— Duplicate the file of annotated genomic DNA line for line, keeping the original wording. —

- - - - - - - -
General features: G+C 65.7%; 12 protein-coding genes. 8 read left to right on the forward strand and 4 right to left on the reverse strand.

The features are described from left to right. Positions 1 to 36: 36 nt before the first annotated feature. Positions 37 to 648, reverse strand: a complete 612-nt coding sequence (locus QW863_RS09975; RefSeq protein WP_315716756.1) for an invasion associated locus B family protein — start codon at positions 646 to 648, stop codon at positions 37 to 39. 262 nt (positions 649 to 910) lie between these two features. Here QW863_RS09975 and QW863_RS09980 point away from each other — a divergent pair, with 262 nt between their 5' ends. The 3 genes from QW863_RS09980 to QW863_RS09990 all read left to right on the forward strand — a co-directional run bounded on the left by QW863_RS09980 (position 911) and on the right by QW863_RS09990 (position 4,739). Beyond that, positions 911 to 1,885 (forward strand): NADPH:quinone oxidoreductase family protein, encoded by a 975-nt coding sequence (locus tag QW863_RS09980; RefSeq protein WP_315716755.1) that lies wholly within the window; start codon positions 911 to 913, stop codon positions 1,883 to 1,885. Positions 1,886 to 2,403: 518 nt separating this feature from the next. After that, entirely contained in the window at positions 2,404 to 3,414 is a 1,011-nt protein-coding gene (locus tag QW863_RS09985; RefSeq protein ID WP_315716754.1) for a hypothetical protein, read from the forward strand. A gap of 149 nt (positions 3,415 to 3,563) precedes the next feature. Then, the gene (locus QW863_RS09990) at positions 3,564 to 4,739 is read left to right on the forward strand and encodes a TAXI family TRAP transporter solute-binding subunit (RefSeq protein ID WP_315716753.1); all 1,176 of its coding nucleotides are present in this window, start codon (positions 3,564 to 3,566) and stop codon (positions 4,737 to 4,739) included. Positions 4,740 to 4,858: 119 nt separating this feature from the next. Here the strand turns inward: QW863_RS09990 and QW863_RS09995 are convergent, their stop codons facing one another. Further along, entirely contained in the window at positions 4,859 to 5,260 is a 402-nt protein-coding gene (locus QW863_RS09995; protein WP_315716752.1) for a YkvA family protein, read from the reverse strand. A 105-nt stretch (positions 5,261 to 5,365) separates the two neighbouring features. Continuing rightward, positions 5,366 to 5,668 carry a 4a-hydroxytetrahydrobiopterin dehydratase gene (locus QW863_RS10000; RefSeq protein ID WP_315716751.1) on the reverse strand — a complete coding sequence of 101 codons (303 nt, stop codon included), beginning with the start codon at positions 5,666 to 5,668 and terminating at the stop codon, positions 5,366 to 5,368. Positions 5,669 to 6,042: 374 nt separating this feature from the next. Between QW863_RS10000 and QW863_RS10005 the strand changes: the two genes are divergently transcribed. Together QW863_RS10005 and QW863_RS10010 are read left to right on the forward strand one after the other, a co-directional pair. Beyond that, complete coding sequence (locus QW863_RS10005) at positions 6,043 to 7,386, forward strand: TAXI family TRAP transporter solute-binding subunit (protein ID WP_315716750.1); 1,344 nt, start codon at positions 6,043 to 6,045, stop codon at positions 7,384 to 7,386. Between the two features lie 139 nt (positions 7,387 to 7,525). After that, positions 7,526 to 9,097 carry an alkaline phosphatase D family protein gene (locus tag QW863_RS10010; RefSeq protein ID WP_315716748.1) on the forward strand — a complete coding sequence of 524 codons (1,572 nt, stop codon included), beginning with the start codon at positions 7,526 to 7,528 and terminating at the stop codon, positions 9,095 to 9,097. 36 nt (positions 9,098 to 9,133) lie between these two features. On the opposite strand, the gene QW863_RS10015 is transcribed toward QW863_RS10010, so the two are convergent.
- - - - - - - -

General features: G+C 65.7%; 12 protein-coding genes. 8 read left to right on the forward strand and 4 right to left on the reverse strand.

The features are described from left to right. Positions 1 to 36: 36 nt before the first annotated feature. Positions 37 to 648, reverse strand: a complete 612-nt coding sequence (locus QW863_RS09975; RefSeq protein WP_315716756.1) for an invasion associated locus B family protein — start codon at positions 646 to 648, stop codon at positions 37 to 39. 262 nt (positions 649 to 910) lie between these two features. Here QW863_RS09975 and QW863_RS09980 point away from each other — a divergent pair, with 262 nt between their 5' ends. The 3 genes from QW863_RS09980 to QW863_RS09990 all read left to right on the forward strand — a co-directional run bounded on the left by QW863_RS09980 (position 911) and on the right by QW863_RS09990 (position 4,739). Beyond that, positions 911 to 1,885 (forward strand): NADPH:quinone oxidoreductase family protein, encoded by a 975-nt coding sequence (locus tag QW863_RS09980; RefSeq protein WP_315716755.1) that lies wholly within the window; start codon positions 911 to 913, stop codon positions 1,883 to 1,885. Positions 1,886 to 2,403: 518 nt separating this feature from the next. After that, entirely contained in the window at positions 2,404 to 3,414 is a 1,011-nt protein-coding gene (locus tag QW863_RS09985; RefSeq protein ID WP_315716754.1) for a hypothetical protein, read from the forward strand. A gap of 149 nt (positions 3,415 to 3,563) precedes the next feature. Then, the gene (locus QW863_RS09990) at positions 3,564 to 4,739 is read left to right on the forward strand and encodes a TAXI family TRAP transporter solute-binding subunit (RefSeq protein ID WP_315716753.1); all 1,176 of its coding nucleotides are present in this window, start codon (positions 3,564 to 3,566) and stop codon (positions 4,737 to 4,739) included. Positions 4,740 to 4,858: 119 nt separating this feature from the next. Here the strand turns inward: QW863_RS09990 and QW863_RS09995 are convergent, their stop codons facing one another. Further along, entirely contained in the window at positions 4,859 to 5,260 is a 402-nt protein-coding gene (locus QW863_RS09995; protein WP_315716752.1) for a YkvA family protein, read from the reverse strand. A 105-nt stretch (positions 5,261 to 5,365) separates the two neighbouring features. Continuing rightward, positions 5,366 to 5,668 carry a 4a-hydroxytetrahydrobiopterin dehydratase gene (locus QW863_RS10000; RefSeq protein ID WP_315716751.1) on the reverse strand — a complete coding sequence of 101 codons (303 nt, stop codon included), beginning with the start codon at positions 5,666 to 5,668 and terminating at the stop codon, positions 5,366 to 5,368. Positions 5,669 to 6,042: 374 nt separating this feature from the next. Between QW863_RS10000 and QW863_RS10005 the strand changes: the two genes are divergently transcribed. Together QW863_RS10005 and QW863_RS10010 are read left to right on the forward strand one after the other, a co-directional pair. Beyond that, complete coding sequence (locus QW863_RS10005) at positions 6,043 to 7,386, forward strand: TAXI family TRAP transporter solute-binding subunit (protein ID WP_315716750.1); 1,344 nt, start codon at positions 6,043 to 6,045, stop codon at positions 7,384 to 7,386. Between the two features lie 139 nt (positions 7,387 to 7,525). After that, positions 7,526 to 9,097 carry an alkaline phosphatase D family protein gene (locus tag QW863_RS10010; RefSeq protein ID WP_315716748.1) on the forward strand — a complete coding sequence of 524 codons (1,572 nt, stop codon included), beginning with the start codon at positions 7,526 to 7,528 and terminating at the stop codon, positions 9,095 to 9,097. 36 nt (positions 9,098 to 9,133) lie between these two features. On the opposite strand, the gene QW863_RS10015 is transcribed toward QW863_RS10010, so the two are convergent.